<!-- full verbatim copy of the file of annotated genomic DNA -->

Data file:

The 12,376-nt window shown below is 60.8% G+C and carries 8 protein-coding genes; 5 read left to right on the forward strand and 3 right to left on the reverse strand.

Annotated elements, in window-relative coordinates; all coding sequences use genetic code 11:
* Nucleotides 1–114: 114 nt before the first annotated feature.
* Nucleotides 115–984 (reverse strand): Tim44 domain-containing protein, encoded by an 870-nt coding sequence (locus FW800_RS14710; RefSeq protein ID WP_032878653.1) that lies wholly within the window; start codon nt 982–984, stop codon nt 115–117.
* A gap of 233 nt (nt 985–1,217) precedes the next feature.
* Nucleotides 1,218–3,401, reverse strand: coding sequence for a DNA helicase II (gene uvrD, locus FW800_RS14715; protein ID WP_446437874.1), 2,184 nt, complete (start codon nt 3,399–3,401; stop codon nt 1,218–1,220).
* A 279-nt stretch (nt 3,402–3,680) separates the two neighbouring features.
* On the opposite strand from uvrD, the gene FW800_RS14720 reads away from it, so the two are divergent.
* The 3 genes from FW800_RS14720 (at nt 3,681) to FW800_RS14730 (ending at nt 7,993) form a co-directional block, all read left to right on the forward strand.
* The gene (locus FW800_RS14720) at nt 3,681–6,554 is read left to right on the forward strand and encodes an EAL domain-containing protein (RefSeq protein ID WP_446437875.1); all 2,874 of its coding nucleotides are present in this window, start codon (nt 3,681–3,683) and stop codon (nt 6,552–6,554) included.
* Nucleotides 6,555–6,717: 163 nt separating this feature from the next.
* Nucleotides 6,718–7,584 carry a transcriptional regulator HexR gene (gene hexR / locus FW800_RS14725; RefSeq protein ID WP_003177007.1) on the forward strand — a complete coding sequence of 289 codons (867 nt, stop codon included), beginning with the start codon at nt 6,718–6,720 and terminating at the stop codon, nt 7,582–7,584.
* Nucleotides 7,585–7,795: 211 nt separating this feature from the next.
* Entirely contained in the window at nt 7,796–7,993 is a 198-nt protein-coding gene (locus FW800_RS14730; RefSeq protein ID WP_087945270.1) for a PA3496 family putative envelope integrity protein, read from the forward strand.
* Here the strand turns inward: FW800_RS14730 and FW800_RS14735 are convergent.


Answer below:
The 12,376-nt window shown below is 60.8% G+C and carries 8 protein-coding genes; 5 read left to right on the forward strand and 3 right to left on the reverse strand.

Annotated elements, in window-relative coordinates; all coding sequences use genetic code 11:
* Nucleotides 1–114: 114 nt before the first annotated feature.
* Nucleotides 115–984 (reverse strand): Tim44 domain-containing protein, encoded by an 870-nt coding sequence (locus FW800_RS14710; RefSeq protein ID WP_032878653.1) that lies wholly within the window; start codon nt 982–984, stop codon nt 115–117.
* A gap of 233 nt (nt 985–1,217) precedes the next feature.
* Nucleotides 1,218–3,401, reverse strand: coding sequence for a DNA helicase II (gene uvrD, locus FW800_RS14715; protein ID WP_446437874.1), 2,184 nt, complete (start codon nt 3,399–3,401; stop codon nt 1,218–1,220).
* A 279-nt stretch (nt 3,402–3,680) separates the two neighbouring features.
* On the opposite strand from uvrD, the gene FW800_RS14720 reads away from it, so the two are divergent.
* The 3 genes from FW800_RS14720 (at nt 3,681) to FW800_RS14730 (ending at nt 7,993) form a co-directional block, all read left to right on the forward strand.
* The gene (locus FW800_RS14720) at nt 3,681–6,554 is read left to right on the forward strand and encodes an EAL domain-containing protein (RefSeq protein ID WP_446437875.1); all 2,874 of its coding nucleotides are present in this window, start codon (nt 3,681–3,683) and stop codon (nt 6,552–6,554) included.
* Nucleotides 6,555–6,717: 163 nt separating this feature from the next.
* Nucleotides 6,718–7,584 carry a transcriptional regulator HexR gene (gene hexR / locus FW800_RS14725; RefSeq protein ID WP_003177007.1) on the forward strand — a complete coding sequence of 289 codons (867 nt, stop codon included), beginning with the start codon at nt 6,718–6,720 and terminating at the stop codon, nt 7,582–7,584.
* Nucleotides 7,585–7,795: 211 nt separating this feature from the next.
* Entirely contained in the window at nt 7,796–7,993 is a 198-nt protein-coding gene (locus FW800_RS14730; RefSeq protein ID WP_087945270.1) for a PA3496 family putative envelope integrity protein, read from the forward strand.
* Here the strand turns inward: FW800_RS14730 and FW800_RS14735 are convergent.